A new month marks the occasion to make changes, to reinforce or adopt new resolutions. One of my biggest challenges recently has been to work harder at eating everything that is in my fridge before I go and buy more. Not that I don't do that for the most part, but I have been really lazy when it comes to prepare food in advance, and then what happens is that I am very tired when I come back from work to even make proper dinner. I did finally force myself to start meal prepping again, and last week was the first week spent eating mostly at home. I say mostly because I did go out to eat twice last week (birthday celebration, anyone?). But now I really need to refocus my attention and proceed with the meal planning!


Anyway, recently we got so much potatoes with my friend Lyna that I was worried it would go bad. But I haven't really been in the mood for baked potato, or potato period. So when I saw Laura's post on potato farls (ndlr: also known as potato cake or potato bread and are a Northern Irish dish), I wanted to try them for myself. The only problem I found with her recipe was that it required frying! I am not too big on frying things around here; if I can bake it, I will without any doubt revert to that option. I sat in my kitchen thinking whether or not I should try to make farls for myself or not. I came to the same conclusion I always do: I should try to bake it. In order to accommodate the baking standard, I modified Laura's recipe (pretty heavily I must say) and was happy to see that the farls came out well done and tasted delicious!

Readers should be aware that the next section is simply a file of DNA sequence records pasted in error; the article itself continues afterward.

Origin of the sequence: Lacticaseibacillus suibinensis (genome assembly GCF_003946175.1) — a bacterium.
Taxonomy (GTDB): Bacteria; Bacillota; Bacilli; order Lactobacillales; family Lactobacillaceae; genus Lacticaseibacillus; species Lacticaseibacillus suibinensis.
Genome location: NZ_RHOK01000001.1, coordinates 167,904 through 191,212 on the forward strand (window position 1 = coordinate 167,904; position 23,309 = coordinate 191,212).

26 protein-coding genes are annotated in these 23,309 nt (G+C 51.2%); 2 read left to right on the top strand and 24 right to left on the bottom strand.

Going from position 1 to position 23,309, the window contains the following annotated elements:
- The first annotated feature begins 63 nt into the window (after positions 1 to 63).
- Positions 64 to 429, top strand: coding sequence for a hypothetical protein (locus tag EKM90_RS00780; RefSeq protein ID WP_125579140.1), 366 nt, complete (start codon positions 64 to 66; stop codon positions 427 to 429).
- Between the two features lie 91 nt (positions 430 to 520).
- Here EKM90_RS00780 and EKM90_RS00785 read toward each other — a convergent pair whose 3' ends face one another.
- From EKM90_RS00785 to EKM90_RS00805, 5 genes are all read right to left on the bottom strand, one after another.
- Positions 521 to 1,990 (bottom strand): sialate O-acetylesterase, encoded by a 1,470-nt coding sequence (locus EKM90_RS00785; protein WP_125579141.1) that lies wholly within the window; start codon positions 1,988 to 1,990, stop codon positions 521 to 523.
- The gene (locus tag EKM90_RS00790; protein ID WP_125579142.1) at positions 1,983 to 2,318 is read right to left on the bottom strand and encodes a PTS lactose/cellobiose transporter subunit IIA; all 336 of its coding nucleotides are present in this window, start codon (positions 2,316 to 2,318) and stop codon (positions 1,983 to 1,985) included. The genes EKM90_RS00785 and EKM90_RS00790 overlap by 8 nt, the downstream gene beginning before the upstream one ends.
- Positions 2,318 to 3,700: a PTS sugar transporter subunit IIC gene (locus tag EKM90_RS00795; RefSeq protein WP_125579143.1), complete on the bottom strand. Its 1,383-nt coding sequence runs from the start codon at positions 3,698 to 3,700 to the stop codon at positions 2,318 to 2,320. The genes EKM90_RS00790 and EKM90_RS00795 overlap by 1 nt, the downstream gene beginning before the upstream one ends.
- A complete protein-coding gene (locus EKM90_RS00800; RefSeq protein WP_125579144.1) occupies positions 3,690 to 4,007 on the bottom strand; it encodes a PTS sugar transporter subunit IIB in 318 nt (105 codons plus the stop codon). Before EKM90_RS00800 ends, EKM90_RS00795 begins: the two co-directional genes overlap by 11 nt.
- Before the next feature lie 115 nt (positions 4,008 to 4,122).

RECIPE// BAKED POTATO FARLS
Makes about 50 potato farls

INGREDIENTS
  • 3 cups of mashed potatoes*
  • 3 eggs, beaten
  • 1/2 cup of flour
  • 1/2 tsp of baking powder
  • 1/2 tsp salt
  • 3 Tbsps of Italian style bread crumbs
  • 1/3 cup of 0% plain Greek yogurt
METHOD
  • Heat oven to 375 degrees
  • Line a large baking sheet with parchment paper.
  • Stir into the mashed potatoes the Greek yogurt. Stir in the beaten eggs, flour, baking powder, salt.
  • Using a spoon, spead the potato mixture into 1/2 inches circles on the lines baking sheet. Sprinkle the tops with bread crumbs
  • Bake for 20-30 minutes or until golden brown.
NOTES
* If you do not have already premade mashed potatoes, you will first need to prepare your mashed potatoes. To do so, bring about 3 big potatoes to boil and then lower the fire and cook until potatoes are ready. Remove from fire and drain the water. Add 1/2 cup of unsalted butter. Mash the potatoes with the butter and salt and pepper to taste. Proceed with the remainder of the recipe.
** Keep the left over farls in an airtight container in the refrigerator
*** I found that toasting the potato farls in a convection oven gave them a nice crisp, which is delicious!
**** These farls go super well with eggs in the morning! Try them with sunny side up eggs, or an omelet. AWESOMENESS!